Earlier this year the Columban Sisters looked back to February 1922 when a group of young women came together in Cahiracon in County Clare. These women became the first group of postulants who were the foundation of the new Congregation of the Missionary Sisters of St. Columban.
Now, in 2023, we have Sisters on mission in Ireland, the United Kingdom, United States, China, Myanmar, Pakistan and the Philippines. This is quite an expansion when we consider those early days when thirteen young women answered a call to respond to the needs of the people of China. Thankfully, we still have young women ready to respond to the call of mission. Today we have two novices, Marianna from Korea and Annalyn from the Philippines, as well as two postulants from Myanmar. None of this, of course, would have been possible without the prayers and financial support of our many faithful benefactors.
In our early days, the Columban Fathers, under the leadership of Fr. John Blowick, made provision for the upkeep of the Sisters in Cahiracon. Gradually, this resulted in a strain on finances. In July 1926, when the first group of Sisters were preparing to set out for China, Fr. Blowick made his first appeal for support in the Far East magazine on behalf of the Sisters. This resulted in a tremendous outpouring of generosity.
Responding to this generosity, Fr. Blowick wrote in the Far East: “Little did you think as you sent us your donation — small or great as it may have been — what a burden you raised off our shoulders. Little did you think that the combined efforts of our army of friends in Ireland made it possible for us to come to the aid of our immense family, young and old, priests, students and Brothers and Sisters at home in the college and away in the lonely plains of China.”
In the years following 1926, a small trickle of donations, some totalling up to £10, which was a large sum of money at that time, reached Cahiracon from the four corners of Ireland. One small donation was accompanied by a request for prayers because of “struggles with unemployment and the availability of part time work only.” Another benefactor sent “a small donation towards the flood victims of Hanyang” and added, “I am only a working man and I am sorry this gift is so small,” while from another we heard, “I joined with a friend in selling cattle which did not do well, but we promised to send you some money no matter how it would go.” Our hearts were equally deeply touched by messages such as, “When starting my career, I promised three pence a week out of my small salary of 5s to go to the Missions and any little extras I got in the way of tips.”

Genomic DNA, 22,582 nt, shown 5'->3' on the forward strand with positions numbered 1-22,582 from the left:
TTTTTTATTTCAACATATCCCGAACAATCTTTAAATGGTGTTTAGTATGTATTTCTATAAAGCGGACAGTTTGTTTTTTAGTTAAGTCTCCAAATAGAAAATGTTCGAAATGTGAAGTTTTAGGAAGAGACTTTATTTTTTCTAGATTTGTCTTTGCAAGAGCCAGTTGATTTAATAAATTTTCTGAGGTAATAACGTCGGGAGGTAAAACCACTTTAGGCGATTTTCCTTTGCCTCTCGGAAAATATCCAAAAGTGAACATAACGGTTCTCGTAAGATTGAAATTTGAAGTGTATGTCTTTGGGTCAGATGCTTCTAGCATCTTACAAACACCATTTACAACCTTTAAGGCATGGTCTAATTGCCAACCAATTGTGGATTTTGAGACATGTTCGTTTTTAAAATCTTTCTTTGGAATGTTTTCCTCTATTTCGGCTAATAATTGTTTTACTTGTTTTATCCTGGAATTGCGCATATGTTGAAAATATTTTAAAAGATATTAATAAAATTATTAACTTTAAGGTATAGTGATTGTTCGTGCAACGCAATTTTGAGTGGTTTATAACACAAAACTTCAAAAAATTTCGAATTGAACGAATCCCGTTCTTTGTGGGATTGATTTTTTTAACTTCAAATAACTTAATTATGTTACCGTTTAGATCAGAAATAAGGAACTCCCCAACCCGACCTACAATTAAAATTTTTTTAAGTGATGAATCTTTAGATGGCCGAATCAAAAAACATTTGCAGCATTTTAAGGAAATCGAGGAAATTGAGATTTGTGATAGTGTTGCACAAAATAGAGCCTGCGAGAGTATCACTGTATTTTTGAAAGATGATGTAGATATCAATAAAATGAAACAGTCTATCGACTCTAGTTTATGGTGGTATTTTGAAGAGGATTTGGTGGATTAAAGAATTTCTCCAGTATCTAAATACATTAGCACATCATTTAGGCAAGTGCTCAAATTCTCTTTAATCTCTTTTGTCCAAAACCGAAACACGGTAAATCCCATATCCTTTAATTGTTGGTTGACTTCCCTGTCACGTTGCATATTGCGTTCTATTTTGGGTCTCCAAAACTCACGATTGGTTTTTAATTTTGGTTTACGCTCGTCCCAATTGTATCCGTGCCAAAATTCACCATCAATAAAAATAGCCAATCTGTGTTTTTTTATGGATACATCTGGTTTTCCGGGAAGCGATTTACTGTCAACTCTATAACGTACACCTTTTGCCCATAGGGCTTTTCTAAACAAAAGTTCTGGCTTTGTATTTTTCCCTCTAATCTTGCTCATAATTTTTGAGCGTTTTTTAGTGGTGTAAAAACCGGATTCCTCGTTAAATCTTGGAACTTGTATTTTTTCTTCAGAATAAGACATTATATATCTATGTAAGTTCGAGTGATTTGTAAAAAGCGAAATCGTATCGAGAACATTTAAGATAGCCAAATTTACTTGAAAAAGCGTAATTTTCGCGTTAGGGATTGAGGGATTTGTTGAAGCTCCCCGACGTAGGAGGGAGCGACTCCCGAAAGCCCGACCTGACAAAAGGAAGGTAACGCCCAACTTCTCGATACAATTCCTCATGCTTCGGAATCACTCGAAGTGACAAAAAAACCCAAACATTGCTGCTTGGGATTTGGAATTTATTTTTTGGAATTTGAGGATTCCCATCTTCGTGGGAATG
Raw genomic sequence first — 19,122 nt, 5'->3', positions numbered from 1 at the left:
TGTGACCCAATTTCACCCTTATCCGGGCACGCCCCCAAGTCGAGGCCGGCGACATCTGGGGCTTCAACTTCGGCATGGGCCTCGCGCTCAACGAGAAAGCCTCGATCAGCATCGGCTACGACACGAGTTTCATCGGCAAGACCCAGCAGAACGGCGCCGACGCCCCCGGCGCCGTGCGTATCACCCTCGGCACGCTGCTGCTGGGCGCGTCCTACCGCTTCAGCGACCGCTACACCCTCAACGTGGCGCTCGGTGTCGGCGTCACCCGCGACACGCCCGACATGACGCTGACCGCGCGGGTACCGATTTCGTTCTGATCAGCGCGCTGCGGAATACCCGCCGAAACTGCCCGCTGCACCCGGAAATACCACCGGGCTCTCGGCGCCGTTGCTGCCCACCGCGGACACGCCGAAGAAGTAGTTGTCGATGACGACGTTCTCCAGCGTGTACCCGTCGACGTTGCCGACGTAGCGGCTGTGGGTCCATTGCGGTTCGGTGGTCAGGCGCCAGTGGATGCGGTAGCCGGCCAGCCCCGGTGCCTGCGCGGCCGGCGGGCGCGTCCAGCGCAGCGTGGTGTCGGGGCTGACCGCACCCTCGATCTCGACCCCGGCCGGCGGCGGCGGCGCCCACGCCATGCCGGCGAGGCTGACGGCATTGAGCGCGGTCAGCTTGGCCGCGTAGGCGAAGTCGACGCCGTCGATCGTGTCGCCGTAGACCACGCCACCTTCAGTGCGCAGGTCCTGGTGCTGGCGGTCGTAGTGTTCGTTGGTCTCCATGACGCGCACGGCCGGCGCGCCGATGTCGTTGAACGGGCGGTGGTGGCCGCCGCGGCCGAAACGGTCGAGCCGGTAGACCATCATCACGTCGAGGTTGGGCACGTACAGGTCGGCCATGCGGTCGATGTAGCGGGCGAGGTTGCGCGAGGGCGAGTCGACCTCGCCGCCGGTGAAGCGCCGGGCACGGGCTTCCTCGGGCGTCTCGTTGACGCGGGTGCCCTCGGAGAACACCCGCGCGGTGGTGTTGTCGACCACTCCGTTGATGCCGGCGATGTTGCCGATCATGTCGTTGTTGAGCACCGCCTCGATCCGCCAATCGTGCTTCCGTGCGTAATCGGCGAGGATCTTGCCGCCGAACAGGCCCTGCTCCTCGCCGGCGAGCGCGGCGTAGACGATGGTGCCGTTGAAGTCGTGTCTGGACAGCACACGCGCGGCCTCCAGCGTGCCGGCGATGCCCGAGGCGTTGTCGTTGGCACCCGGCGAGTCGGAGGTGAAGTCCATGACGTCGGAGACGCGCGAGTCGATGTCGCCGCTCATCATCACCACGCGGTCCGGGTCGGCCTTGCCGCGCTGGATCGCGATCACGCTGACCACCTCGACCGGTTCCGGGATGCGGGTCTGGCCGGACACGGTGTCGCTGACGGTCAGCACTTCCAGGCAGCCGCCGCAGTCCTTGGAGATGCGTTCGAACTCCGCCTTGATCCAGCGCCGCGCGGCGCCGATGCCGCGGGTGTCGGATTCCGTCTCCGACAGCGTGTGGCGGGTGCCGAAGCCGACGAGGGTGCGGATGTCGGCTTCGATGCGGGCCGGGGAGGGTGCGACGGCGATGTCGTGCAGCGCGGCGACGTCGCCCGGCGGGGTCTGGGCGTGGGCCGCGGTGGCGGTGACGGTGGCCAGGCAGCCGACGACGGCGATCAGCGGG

I heard it said that we missionaries “give by going” and that others “go by giving.” For me, that is a perfect description of the partnership between we missionaries and our benefactors.
By 1930, the response to the appeals for support had become so generous and numerous that, in order to keep pace with all the correspondence and donations, the Sisters in Cahiracon had to set aside a special room as an office from which to correspond with the many people who had become our generous benefactors.
This past year here in Ireland, I have been opening the envelopes which, since 1926, have continued to come to us with support for our missionary work and, like our Sisters in our early days, I have been overwhelmed and inspired by the generous assistance and the concern for our Sisters and the people among whom we live and work which supporters from around the world give us.
Some of these envelopes contain a check for a large amount of money, others contain a few Euros or Pounds which, in the eyes of the world today, would be considered a small amount of money but, for we Columban Sisters, each of these envelopes contains a treasure — not only in money but a treasure of faithfulness to us which stretches over many years, a treasure of concern for our safety and well-being, and that of the people whom we serve — treasures of great value indeed.
Today, throughout the world, we are all living in uncertain and precarious times as we learn to live with the virus that has disrupted so much of our lives and caused so much suffering. Many of us are living in fear and worry over the war in Ukraine and the spiralling cost of living. And yet, the people continue to respond with great generosity, supporting us with their prayer and donations.
At a recent meeting of Apostolic Workers, I heard it said that we missionaries “give by going” and that others “go by giving.” For me, that is a perfect description of the partnership between we missionaries and our benefactors. Both the going and the giving are intertwined and equally necessary and for both we give thanks to God.
Columban missionary Sr. Ann Gray is the new Assistant Editor of the Far East magazine. She is based in Ireland.